In addition, this analysis of the impact of COVID-19 on deaths behind bars does not include deaths due to suicide, violence, drugs, or accidents. In response to the pandemic, prisons and jails limited or suspended visitation and educational / vocational programming while also increasing the use of isolation within the prison to limit transmission of COVID-19. Facilities also had fewer staff on site due to COVID-19 infections and deaths. These pandemic-related changes in the prison and jail environment may have played a role in the higher numbers of death in 2020 and 2021 for non-medical causes.
Known suicide deaths were highest in 2021, comprising 20.51% of all suicide deaths 2015- 2021. The lowest number of suicides by year was seven in 2015 and 2018.
Suicides occurred more frequently in parish jails, contrary to the pattern of medical deaths occurring primarily in state prisons. Over 60% of all known suicides occurred in parish jails. Suicide was also the leading cause of death for youth held in detention. Three of the four deaths in youth detention centers were due to suicide, with details on the cause of death for the fourth child unknown.
The majority of suicide deaths were of people serving convictions (51%), including convicted people in jails, prisons, and private facilities. People held pre-trial were approximately 46% of suicide deaths.
Drug related deaths jumped to their highest known levels in 2021, with 23 drug-related deaths comprising almost 37% of all known drug related deaths 2015-2021. Drug-related deaths were 11.92% of all known deaths in 2021. This is a steep increase from 2015, which included 4 drug related deaths comprising 2.31% of all known deaths that year.
Drugs causing death included cocaine, heroin, methamphetamines, fentanyl, ibuprofen, synthetic cannabinoids, and inhaled hydrocarbons. Not all records specified the drug causing death, however, where listed, methamphetamines, heroin, and fentanyl appeared most common.
The majority of drug-related deaths occurred in parish jails (54%), impacting people held pre-trial (30%), people serving convictions (22%) and one person held for an alleged parole violation. People held for a conviction (regardless of the type of facility) were 68% of drug-related deaths.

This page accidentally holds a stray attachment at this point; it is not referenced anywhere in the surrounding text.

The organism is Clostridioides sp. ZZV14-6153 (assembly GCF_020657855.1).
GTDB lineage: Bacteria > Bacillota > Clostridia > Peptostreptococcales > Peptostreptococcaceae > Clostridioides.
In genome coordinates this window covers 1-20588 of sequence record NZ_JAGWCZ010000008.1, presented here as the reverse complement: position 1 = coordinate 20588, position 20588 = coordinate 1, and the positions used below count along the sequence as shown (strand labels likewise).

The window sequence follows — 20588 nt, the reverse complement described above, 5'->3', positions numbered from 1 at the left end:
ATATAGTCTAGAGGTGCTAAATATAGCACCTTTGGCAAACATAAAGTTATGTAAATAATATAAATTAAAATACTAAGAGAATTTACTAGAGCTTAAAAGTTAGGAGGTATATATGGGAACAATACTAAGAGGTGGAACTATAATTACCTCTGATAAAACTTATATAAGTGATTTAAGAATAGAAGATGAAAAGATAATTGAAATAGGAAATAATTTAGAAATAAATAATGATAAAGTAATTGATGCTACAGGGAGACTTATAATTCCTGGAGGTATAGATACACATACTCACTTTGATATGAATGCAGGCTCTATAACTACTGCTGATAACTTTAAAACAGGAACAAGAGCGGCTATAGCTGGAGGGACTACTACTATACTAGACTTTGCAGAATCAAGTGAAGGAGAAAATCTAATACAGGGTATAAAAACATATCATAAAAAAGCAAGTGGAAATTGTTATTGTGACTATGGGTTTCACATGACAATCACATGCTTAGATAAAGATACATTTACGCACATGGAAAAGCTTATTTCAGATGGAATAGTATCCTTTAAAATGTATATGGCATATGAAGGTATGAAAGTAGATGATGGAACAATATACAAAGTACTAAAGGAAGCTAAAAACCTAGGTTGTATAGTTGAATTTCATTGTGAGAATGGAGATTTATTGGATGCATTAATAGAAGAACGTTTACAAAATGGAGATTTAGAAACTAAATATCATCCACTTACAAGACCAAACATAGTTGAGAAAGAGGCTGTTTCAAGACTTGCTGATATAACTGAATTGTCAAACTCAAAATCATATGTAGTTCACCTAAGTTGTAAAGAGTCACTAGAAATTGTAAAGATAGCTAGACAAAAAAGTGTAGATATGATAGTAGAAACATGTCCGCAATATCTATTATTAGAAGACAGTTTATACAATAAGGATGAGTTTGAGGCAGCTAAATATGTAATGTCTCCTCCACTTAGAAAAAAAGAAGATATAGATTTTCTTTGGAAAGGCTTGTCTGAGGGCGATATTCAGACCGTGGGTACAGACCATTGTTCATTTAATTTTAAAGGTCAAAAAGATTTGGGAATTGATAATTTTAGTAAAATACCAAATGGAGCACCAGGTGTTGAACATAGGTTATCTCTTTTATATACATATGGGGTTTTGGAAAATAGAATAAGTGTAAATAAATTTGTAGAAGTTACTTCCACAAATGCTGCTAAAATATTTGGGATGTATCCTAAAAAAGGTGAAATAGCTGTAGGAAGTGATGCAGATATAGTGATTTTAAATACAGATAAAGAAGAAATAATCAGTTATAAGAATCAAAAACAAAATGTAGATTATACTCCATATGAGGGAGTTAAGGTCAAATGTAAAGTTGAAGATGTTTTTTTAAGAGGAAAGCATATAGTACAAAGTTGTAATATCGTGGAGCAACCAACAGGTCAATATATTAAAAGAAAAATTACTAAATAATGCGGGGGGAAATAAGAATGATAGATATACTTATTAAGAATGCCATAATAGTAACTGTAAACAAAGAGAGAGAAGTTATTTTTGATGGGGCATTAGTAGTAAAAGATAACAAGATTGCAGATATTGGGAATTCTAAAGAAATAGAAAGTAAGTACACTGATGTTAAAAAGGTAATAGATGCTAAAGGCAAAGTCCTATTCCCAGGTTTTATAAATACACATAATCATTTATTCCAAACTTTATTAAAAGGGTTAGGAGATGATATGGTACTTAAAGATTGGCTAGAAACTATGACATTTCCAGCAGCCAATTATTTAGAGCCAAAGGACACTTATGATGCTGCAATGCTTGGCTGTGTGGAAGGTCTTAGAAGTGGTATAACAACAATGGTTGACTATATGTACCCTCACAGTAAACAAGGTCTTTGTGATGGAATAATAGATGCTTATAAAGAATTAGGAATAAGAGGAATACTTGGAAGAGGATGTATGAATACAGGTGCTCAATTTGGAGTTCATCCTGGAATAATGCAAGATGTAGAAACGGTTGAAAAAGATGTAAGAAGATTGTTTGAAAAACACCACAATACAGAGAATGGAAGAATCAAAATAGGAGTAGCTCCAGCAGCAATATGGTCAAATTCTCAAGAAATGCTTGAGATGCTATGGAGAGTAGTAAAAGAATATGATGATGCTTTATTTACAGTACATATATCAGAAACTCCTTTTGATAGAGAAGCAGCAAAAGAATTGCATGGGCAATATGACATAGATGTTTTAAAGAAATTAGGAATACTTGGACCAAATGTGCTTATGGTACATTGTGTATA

Deaths due to accidents behind bars primarily involved head injuries leading to traumatic brain injuries. Two of the accidental deaths involved drowning. One involved a person in a work-release program who died from injuries in a car accident.
All of the known accidental deaths were male. In contrast to all other categories of death,White men were the majority of deaths by accident (59%) compared to Black men (41%).
Deaths due to violence, previously the least common cause of death 2015-2019, now outpace accidental deaths and were over 2% of all deaths 2015-2021. Violent deaths have occurred in each calendar year, with a low of one death in 2015 and 2019 and a high of six deaths in 2020. Twenty-four percent of all violent deaths 2015-2021 occurred in 2020.
Five of the deaths involved stabbings by another incarcerated person. Six involved deaths due to significant head injuries received during an assault. Three involved strangulation.
Violent deaths occurred in every type of facility except for juvenile facilities. The number of violent deaths in both prisons and jails also increased. Prisons had zero violent deaths in 2019, but had five violent deaths 2020-2021. Eight of the eleven violent deaths 2015-2021 occurred in Louisiana State Penitentiary (Angola), with one each in Hunt, Wade, and Rayburn prisons.
The deadliest year for jails was in 2016 with six violent deaths and similar to prisons, had zero violent deaths in 2019 but four additional violent deaths 2020-2021. Four of the ten violent deaths occurred in the East Baton Rough Parish jail.
Private facilities had zero violent deaths 2015-2018, but one each year 2019-2021. Though the three violent deaths occurred in different facilities, all three were managed by LaSalle Corrections at the time of death.
People held pre-trial were 24% of violent deaths and people serving convictions (in all facilities) were approximately 72% of violent deaths.
African-Americans were 68% of all violent deaths 2015-2021, which was higher than their share of deaths overall from all causes (58%). There was only one violent female death.
This report is the second in our Louisiana Deaths Behind Bars series and provides important updates since the first report covering 2015-2019. Unnatural deaths, including suicides, drug overdoses, and violence, dramatically increased in 2020 and 2021.
Prison, jail, and youth detention administrators can and should use this data to compare the operation of their individual facilities to others. In some cases, the trends identified implicate institutional policies and practices, which should be reviewed with the aim of decreasing deaths behind bars.
While not all deaths are necessarily preventable, prisons and jails should ideally have lower death rates than the general public due to the proximity of medical care behind bars, 24-hour staffing and supervision, and reduced probability of certain types of deaths, such as car accidents, due to incarceration.
Thirteen percent of deaths 2015-2021 were of people who had only been accused of a crime, without a chance to prove their innocence or be found guilty. None of the people who died behind bars were judicially sentenced to death.